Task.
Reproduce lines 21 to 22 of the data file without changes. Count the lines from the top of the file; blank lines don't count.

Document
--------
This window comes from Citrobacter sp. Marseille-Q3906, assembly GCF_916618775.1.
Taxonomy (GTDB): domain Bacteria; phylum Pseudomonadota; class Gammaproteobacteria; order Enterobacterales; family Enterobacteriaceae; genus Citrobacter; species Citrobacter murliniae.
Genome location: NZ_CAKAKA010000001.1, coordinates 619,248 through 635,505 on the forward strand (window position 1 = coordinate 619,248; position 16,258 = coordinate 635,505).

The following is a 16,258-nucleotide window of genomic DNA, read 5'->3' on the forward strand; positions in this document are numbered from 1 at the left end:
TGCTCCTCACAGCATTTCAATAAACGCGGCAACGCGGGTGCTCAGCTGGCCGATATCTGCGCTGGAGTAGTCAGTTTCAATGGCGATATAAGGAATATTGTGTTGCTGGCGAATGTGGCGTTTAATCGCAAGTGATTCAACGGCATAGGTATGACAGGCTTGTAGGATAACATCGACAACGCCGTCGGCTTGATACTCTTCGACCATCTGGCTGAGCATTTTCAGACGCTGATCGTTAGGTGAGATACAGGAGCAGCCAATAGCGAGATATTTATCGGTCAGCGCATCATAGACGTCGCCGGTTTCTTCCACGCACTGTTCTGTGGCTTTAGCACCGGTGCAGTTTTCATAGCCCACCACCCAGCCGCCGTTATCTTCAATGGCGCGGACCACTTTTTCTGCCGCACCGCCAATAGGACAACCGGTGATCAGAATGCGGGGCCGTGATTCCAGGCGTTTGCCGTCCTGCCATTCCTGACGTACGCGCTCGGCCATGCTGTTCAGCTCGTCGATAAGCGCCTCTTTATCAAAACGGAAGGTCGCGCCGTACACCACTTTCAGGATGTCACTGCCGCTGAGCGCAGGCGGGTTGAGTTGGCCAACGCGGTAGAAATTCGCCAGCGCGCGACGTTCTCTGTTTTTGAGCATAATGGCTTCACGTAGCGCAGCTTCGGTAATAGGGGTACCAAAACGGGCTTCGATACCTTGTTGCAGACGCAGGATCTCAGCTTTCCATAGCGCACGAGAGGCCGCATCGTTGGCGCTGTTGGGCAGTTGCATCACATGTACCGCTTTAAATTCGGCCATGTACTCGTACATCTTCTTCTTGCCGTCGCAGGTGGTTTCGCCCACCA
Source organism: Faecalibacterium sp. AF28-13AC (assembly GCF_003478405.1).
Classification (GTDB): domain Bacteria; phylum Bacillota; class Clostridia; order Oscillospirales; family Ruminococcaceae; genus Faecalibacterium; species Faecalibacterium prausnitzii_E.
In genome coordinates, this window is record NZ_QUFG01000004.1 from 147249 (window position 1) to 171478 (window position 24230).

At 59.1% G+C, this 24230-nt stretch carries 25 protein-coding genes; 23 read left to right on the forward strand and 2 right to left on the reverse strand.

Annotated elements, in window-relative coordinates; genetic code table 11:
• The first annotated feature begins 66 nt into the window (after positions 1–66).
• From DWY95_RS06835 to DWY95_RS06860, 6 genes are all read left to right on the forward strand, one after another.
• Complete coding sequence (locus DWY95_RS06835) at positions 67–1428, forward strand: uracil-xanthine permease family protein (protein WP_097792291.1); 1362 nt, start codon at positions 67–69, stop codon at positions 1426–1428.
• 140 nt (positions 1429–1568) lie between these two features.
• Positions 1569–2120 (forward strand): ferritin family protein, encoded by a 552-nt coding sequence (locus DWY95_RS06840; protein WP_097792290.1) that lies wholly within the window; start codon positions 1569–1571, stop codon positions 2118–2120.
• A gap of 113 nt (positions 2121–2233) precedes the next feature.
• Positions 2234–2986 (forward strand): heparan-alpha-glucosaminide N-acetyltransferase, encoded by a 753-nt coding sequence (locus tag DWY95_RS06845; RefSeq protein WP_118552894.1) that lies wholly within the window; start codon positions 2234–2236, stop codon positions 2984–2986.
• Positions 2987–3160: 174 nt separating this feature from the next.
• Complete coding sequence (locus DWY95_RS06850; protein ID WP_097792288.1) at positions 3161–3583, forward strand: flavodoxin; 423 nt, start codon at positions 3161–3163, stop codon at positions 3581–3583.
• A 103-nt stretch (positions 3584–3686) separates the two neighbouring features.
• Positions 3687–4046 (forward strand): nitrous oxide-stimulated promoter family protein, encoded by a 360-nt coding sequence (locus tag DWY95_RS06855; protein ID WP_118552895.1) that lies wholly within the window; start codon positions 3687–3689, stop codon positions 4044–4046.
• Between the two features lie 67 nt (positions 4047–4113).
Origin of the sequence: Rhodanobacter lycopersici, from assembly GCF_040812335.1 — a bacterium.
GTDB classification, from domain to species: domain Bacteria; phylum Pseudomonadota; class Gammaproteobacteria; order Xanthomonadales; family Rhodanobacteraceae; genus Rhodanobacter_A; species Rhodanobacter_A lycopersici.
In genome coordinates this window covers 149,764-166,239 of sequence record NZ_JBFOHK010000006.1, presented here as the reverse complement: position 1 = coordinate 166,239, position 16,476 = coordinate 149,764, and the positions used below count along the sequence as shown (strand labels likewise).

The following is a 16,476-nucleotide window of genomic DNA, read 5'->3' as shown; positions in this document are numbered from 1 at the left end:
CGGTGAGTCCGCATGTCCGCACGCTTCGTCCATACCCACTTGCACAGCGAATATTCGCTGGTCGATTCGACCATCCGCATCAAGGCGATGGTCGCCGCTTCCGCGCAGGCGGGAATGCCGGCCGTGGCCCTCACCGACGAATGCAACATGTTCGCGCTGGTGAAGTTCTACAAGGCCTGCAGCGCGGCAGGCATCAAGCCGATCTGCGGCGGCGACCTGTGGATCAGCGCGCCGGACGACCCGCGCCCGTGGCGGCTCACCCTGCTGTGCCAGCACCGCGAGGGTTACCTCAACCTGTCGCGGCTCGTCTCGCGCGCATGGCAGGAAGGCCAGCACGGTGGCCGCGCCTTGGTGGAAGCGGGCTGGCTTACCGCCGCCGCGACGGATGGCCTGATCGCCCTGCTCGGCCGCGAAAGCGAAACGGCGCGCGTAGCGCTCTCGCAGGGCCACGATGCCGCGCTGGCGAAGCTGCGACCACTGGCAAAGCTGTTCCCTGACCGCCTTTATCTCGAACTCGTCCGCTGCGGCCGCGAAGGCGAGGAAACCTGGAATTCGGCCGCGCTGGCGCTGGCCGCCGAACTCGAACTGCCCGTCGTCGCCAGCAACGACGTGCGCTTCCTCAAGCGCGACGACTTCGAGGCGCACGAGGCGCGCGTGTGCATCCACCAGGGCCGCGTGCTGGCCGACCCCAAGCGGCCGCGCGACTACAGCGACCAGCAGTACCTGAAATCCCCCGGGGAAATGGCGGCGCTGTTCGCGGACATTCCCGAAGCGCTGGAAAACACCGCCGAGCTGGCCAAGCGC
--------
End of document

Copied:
• Positions 3687–4046 (forward strand): nitrous oxide-stimulated promoter family protein, encoded by a 360-nt coding sequence (locus tag DWY95_RS06855; protein ID WP_118552895.1) that lies wholly within the window; start codon positions 3687–3689, stop codon positions 4044–4046.
• Between the two features lie 67 nt (positions 4047–4113).